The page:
The Alberta Government has responded to the Advisory Panel on Coal Communities and announced the $40 million Coal Workforce Transition Fund.
The fund announced on Friday, November 10 is to provide income support to those working in Alberta’s thermal coal and coal-fired power plants.
Mayor of Hanna, Chris Warwick, is pleased by the announcement.
“I am very pleased they took what the panel recommended and started to implement that. That is a good sign because the coal panel did some good work and spoke to everybody, so it is a good start for sure," said Warwick.
According to a realse, this fund is to facilitate workers in their transition into new jobs or into retirement. The program comes with mechanisms that include:
• Direct support from facilitators with Alberta Labour who will meet with workers, their unions and employers to connect them with the supports that work best for them.
• Tuition vouchers to help cover costs related to post-secondary education, such as tuition, books and mandatory fees.
• Third-party retraining programs that provide employment placement, job matching and options for work exposure.
• A variety of professional certification courses.
“Alberta coal workers have a proud history of helping to power our prosperous and industrious province,” said Deron Bilous, Minister of Economic Development and Trade. “I’ve heard first-hand how important it is to make sure we support workers and families as the country transitions away from coal. We’re calling on the Federal Government to step up and do their part to ensure this fund can help these workers earn a good living for themselves and their families.”
The province also saying in a press release, it has requested that the Federal Government create more flexibility in the federal Employment Insurance program (EI) that would allow workers to receive the new income supports without affecting the amount or duration of EI.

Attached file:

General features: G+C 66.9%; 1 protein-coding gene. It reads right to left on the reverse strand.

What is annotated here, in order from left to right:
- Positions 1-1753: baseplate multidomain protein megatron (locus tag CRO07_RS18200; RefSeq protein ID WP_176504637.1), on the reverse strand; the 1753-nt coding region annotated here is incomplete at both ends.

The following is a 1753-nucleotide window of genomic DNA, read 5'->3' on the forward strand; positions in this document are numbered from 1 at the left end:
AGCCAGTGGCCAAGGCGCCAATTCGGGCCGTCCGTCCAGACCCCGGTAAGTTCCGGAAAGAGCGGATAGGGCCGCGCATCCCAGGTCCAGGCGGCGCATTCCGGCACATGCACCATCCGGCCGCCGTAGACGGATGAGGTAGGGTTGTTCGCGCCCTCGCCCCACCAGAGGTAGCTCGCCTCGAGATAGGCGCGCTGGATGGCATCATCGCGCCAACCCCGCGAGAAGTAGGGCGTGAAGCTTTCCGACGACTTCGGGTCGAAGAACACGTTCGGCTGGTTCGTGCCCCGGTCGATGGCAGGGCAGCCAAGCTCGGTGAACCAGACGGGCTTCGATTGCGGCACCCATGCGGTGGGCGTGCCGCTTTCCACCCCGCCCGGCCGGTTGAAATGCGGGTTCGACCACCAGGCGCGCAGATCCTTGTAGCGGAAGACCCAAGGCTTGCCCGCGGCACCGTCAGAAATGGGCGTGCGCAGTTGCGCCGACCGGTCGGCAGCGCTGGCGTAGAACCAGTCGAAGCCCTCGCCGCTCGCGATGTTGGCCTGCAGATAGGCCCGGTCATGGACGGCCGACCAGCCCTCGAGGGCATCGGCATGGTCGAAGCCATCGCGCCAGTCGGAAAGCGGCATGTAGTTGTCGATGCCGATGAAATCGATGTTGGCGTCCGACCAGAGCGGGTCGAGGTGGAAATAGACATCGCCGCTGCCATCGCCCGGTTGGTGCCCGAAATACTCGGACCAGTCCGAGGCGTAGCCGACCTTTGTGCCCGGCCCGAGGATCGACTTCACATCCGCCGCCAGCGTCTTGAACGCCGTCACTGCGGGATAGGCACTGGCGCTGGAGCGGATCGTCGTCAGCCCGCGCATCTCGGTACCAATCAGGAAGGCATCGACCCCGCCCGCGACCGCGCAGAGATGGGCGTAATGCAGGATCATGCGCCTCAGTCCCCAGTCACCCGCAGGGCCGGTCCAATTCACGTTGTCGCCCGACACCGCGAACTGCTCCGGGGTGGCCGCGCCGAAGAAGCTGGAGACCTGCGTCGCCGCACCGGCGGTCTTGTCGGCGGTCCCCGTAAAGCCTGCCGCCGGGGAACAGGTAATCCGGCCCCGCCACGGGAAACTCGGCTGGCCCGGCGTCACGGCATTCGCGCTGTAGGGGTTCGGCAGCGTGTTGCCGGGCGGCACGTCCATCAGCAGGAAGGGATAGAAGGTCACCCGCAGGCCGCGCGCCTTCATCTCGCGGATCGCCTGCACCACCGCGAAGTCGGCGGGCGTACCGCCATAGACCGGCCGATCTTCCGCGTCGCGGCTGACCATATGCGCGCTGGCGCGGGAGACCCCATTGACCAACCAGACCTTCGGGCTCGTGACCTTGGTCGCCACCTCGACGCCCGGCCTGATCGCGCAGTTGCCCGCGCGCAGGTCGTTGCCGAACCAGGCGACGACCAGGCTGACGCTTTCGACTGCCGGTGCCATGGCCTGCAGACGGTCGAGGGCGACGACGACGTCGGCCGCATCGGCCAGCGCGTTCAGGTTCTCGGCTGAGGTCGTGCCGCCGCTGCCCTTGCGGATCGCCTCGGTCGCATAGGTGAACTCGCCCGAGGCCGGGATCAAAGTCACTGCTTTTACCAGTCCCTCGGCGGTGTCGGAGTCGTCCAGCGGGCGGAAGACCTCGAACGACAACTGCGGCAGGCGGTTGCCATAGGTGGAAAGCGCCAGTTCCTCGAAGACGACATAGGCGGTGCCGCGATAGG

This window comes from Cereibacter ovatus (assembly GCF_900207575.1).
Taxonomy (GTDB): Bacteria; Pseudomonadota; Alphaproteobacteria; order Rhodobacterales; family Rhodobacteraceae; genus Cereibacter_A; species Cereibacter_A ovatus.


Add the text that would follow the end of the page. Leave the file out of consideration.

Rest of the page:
“The other thing I like is they are now starting to lobby the Federal Government on the EI side. I know that’s minimal, but I think the feds need to step up a little,” said Warwick. “They really started the ball rolling on this in 2012, when they said coal-fired generation stations could only operate for 50 years after their inception, and they have not contributed anything to this situation.”
This new fund is on top of the province’s Coal Community Transition Fund. In August, the Mail reported the Town of Hanna would receive $450,000 to create its Community Action teams. Warwick says this is important to retain these workers in the community.
“My concern is always, you can re-train these people and you hope they remain in our region and that is something we are working on with the task force to get new industry into town,” he said.
“We are actively working on some solutions the government can help us with as far as transition for our region, to retrain some of the jobs on the renewable side. Obviously being on the transition lines, we are set up well for wind and solar, so we have a lot of people knocking on our doors.”
He still sees that natural gas generation will be key for the province and is hopeful there will be movement to retrofit the coal-fired plants.
“I think they will have to. There is not going to be enough baseload without some of these coal-fired generation stations converting over,” he said.